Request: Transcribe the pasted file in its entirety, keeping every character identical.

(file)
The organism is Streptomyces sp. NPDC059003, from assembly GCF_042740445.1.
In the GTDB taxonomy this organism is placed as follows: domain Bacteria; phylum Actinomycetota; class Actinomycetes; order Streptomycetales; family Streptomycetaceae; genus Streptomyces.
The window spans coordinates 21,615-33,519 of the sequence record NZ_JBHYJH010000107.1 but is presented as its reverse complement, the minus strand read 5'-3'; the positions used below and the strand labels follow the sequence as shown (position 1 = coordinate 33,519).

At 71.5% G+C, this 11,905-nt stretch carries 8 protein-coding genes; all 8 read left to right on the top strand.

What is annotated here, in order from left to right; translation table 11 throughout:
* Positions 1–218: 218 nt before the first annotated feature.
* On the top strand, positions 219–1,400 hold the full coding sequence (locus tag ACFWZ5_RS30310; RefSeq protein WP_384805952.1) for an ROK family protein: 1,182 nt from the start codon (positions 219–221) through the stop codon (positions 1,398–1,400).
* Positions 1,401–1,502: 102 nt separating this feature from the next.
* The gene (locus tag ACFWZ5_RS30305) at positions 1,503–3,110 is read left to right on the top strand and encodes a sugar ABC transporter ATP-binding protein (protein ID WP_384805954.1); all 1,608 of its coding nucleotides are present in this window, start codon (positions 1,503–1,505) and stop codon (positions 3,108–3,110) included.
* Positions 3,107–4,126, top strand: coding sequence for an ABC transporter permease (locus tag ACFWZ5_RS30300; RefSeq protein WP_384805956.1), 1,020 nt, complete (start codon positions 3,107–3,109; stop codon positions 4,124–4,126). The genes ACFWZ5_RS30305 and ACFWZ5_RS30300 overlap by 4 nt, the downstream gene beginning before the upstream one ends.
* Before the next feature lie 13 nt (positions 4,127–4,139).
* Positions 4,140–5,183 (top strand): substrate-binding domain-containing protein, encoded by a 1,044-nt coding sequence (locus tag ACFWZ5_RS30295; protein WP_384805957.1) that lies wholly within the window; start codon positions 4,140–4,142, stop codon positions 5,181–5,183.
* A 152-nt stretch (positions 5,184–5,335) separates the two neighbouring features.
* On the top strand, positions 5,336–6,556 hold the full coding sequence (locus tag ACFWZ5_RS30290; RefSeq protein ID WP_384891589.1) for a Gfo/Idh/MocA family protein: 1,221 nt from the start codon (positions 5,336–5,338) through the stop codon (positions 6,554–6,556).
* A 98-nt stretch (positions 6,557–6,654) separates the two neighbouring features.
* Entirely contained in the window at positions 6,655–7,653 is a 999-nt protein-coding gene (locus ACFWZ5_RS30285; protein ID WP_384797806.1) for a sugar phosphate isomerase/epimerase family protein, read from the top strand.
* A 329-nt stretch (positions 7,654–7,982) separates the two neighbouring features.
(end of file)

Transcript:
The organism is Streptomyces sp. NPDC059003, from assembly GCF_042740445.1.
In the GTDB taxonomy this organism is placed as follows: domain Bacteria; phylum Actinomycetota; class Actinomycetes; order Streptomycetales; family Streptomycetaceae; genus Streptomyces.
The window spans coordinates 21,615-33,519 of the sequence record NZ_JBHYJH010000107.1 but is presented as its reverse complement, the minus strand read 5'-3'; the positions used below and the strand labels follow the sequence as shown (position 1 = coordinate 33,519).

At 71.5% G+C, this 11,905-nt stretch carries 8 protein-coding genes; all 8 read left to right on the top strand.

What is annotated here, in order from left to right; translation table 11 throughout:
* Positions 1–218: 218 nt before the first annotated feature.
* On the top strand, positions 219–1,400 hold the full coding sequence (locus tag ACFWZ5_RS30310; RefSeq protein WP_384805952.1) for an ROK family protein: 1,182 nt from the start codon (positions 219–221) through the stop codon (positions 1,398–1,400).
* Positions 1,401–1,502: 102 nt separating this feature from the next.
* The gene (locus tag ACFWZ5_RS30305) at positions 1,503–3,110 is read left to right on the top strand and encodes a sugar ABC transporter ATP-binding protein (protein ID WP_384805954.1); all 1,608 of its coding nucleotides are present in this window, start codon (positions 1,503–1,505) and stop codon (positions 3,108–3,110) included.
* Positions 3,107–4,126, top strand: coding sequence for an ABC transporter permease (locus tag ACFWZ5_RS30300; RefSeq protein WP_384805956.1), 1,020 nt, complete (start codon positions 3,107–3,109; stop codon positions 4,124–4,126). The genes ACFWZ5_RS30305 and ACFWZ5_RS30300 overlap by 4 nt, the downstream gene beginning before the upstream one ends.
* Before the next feature lie 13 nt (positions 4,127–4,139).
* Positions 4,140–5,183 (top strand): substrate-binding domain-containing protein, encoded by a 1,044-nt coding sequence (locus tag ACFWZ5_RS30295; protein WP_384805957.1) that lies wholly within the window; start codon positions 4,140–4,142, stop codon positions 5,181–5,183.
* A 152-nt stretch (positions 5,184–5,335) separates the two neighbouring features.
* On the top strand, positions 5,336–6,556 hold the full coding sequence (locus tag ACFWZ5_RS30290; RefSeq protein ID WP_384891589.1) for a Gfo/Idh/MocA family protein: 1,221 nt from the start codon (positions 5,336–5,338) through the stop codon (positions 6,554–6,556).
* A 98-nt stretch (positions 6,557–6,654) separates the two neighbouring features.
* Entirely contained in the window at positions 6,655–7,653 is a 999-nt protein-coding gene (locus ACFWZ5_RS30285; protein ID WP_384797806.1) for a sugar phosphate isomerase/epimerase family protein, read from the top strand.
* A 329-nt stretch (positions 7,654–7,982) separates the two neighbouring features.